I was in a store this past weekend, buying contact lens solution, and got trapped in a claustrophobic situation. I was trying to crab-walk my way down the appropriate aisle, as two old women with a pronounced sense of entitlement blocked everything and carried on a lengthy conversation.
For a few seconds I was frozen, unable to move in either direction, and I noticed another conversation taking place a few feet to my left. Hello! A little circulating wouldn’t hurt. I’ve got my gut wedged into the Visine over here!! This second chit-chat session was between two employees of the store, and they were talking earnestly about some disagreement they’d had with a superior.
I began to eavesdrop, as I was stuck in this eye care department limbo-state, and they were acting as if their problem was a matter of national security.
“I told him we’re going to need to bring in risers, but he wants to go without them. I’ve been through these kinds of reconfiguration projects before, and this is his first time. But he knows more about it than everybody else. You know how he is. You can mark my words, though: we’re going to miss the deadline, AND we’ll be using risers. Just like I told him. Risers are the only solution to the problem. I’ve seen it TOO many times…”
He was speaking like he was in charge of protecting the president, but I’m pretty sure he was just helping to move shelving around in a retail store.
It’s easy to mock a person like that, but I sometimes catch myself doing it, too. I can get wrapped up in things that don’t mean jack shit, and start pontificating as if it’s an issue of grave importance. But I keep it to a minimum, and my jags are usually short-lived, because I can see the absurdity in it all. It usually doesn’t take long before I achieve a sense of perspective: This is some minor problem, inside a distribution center in Wilkes-Barre, Pennsylvania. The sun isn’t fixin’ to explode.
But the thing is… those two guys very likely don’t see it the way I do. They probably don’t believe their conversation was absurd at all. I bet if I tracked them down right now, they’d start giving the speech, all over again, about “risers” and how they know how to manage a reconfiguration better than that college boy know-nothing. And they’d repeatedly remind me about their vast experience and expertise.
Of course, there’s nothing wrong with wanting to do a good job. And I can certainly understand being irritated by some cocky jackass. But those guys weren’t making fun of him and calling him names (the preferred course of action), they were discussing it like the future of the human race was hanging in the balance.
I try not to live inside that tiny, tiny world. I’m not completely immune, but I make an effort. Unfortunately, I’m often surrounded by people who don’t subscribe to my way of thinking. Four nights a week, to be exact… But I’d better leave it at that. Ahem.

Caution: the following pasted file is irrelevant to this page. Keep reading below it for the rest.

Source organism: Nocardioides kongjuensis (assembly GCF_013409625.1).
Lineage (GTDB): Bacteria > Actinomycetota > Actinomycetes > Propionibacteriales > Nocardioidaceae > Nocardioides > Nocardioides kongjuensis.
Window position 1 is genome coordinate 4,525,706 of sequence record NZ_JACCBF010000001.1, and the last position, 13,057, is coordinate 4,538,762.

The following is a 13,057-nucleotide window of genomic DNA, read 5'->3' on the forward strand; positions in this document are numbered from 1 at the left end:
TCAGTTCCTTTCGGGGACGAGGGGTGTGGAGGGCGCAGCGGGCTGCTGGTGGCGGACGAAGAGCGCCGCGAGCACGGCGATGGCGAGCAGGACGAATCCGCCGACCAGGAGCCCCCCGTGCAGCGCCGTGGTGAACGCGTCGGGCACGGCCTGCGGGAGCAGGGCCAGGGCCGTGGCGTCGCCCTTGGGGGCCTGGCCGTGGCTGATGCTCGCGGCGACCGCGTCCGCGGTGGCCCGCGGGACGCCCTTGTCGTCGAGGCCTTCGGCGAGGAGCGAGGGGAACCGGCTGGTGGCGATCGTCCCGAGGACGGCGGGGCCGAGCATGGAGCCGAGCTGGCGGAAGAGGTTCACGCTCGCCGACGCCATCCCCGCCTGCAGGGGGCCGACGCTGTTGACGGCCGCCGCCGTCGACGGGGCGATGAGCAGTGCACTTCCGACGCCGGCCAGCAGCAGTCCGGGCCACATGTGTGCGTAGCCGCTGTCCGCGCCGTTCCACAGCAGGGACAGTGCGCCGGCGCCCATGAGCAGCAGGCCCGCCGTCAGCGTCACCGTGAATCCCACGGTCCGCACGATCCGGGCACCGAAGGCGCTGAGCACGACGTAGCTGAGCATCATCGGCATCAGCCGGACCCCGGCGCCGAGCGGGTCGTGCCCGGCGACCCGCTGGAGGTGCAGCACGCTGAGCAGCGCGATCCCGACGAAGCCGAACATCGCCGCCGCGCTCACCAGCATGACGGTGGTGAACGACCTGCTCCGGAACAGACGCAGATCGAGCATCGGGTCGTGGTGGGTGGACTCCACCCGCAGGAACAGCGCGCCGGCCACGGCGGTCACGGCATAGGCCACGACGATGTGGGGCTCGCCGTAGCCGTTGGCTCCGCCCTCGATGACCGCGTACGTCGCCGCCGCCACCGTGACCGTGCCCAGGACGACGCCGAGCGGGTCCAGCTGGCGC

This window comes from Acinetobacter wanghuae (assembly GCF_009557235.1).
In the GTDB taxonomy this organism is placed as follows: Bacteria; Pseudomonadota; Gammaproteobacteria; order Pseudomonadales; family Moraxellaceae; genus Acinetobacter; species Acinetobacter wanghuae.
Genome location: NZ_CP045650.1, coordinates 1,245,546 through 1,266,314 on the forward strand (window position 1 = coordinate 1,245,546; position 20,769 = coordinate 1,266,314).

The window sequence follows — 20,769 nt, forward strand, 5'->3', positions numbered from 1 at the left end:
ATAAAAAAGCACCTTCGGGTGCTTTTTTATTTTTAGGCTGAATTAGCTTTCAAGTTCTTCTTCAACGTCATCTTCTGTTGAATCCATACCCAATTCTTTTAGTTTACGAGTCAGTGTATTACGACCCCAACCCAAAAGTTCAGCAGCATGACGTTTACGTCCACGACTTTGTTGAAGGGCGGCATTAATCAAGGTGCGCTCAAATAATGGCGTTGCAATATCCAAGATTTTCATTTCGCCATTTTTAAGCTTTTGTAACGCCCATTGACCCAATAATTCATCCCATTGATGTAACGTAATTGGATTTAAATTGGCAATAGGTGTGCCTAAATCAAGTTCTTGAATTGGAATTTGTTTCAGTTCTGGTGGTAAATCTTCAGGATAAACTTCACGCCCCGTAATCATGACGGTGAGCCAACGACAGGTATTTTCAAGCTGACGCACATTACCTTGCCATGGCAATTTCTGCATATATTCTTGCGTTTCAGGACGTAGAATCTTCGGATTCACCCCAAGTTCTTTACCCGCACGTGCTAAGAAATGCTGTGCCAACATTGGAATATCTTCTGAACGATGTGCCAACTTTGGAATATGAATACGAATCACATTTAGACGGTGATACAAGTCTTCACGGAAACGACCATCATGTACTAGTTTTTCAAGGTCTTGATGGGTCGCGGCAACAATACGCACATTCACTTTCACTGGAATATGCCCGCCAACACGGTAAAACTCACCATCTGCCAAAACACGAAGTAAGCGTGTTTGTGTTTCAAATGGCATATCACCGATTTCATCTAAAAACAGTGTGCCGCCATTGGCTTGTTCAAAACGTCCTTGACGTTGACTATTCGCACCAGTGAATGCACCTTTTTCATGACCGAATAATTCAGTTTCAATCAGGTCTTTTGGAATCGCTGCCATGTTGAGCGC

Please note: It’s a completely different thing to get irritated about people who can’t order correctly at a fast food restaurant, or the ones who back into parking spaces, or the idiots who start half their sentences with the word “So.” Those are universal affronts, that affect humanity at large. It’s apples and oranges…
The book is slowly becoming available at Barnes & Noble, and Amazon’s Kindle Store. There’s a gestation period where it appears at the sites, but is not yet being included in search results. That’s where we are right now. Information is still populating, and I’m sure it’ll be complete by this evening.
Yesterday I received a message from Amazon saying the production files for the physical book — the trade paperback — are good, and I ordered a proof copy. As soon as I have it, and give ’em a jittery thumbs-up, they’ll make it available for sale.
I’ll discuss this further, here or at the other site, but I’ve chosen a price of $3.99 for the e-book version, and $13.95 for the real book. Plenty of thought went into this, and I’ll explain it. Not today, but some other day.
Oh, and Apple has not replied to my application to be a vendor in their iBooks store. Again, I’ll hold my tongue. I love Apple products, but their “we’re different” attitude irritates me. It’s great to be different during the product development phase, and also while marketing. But sometimes it’s wise to just adopt the proven practices of other successful companies. Ya know?
The past two days have been chaos, and I’m going to post this update now, even though I’m not real happy with it. I need thirty more minutes, dammit!
I’ll see you guys again tomorrow.
Have a great day!